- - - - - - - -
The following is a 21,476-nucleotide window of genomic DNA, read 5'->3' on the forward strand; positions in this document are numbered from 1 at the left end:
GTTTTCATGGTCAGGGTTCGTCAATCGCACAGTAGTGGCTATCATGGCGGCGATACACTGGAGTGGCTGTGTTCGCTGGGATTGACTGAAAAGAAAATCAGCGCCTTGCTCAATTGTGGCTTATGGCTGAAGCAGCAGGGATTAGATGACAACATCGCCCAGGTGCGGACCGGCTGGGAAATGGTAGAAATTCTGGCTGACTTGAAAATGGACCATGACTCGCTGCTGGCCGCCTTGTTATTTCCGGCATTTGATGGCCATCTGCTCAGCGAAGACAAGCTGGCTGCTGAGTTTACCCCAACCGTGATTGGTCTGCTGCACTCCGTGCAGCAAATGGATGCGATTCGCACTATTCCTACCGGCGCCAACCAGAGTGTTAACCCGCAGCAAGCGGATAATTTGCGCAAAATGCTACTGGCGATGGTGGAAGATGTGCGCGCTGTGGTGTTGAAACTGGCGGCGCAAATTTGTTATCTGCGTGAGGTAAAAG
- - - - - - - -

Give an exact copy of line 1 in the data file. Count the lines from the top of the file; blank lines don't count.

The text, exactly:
The following is a 21,476-nucleotide window of genomic DNA, read 5'->3' on the forward strand; positions in this document are numbered from 1 at the left end: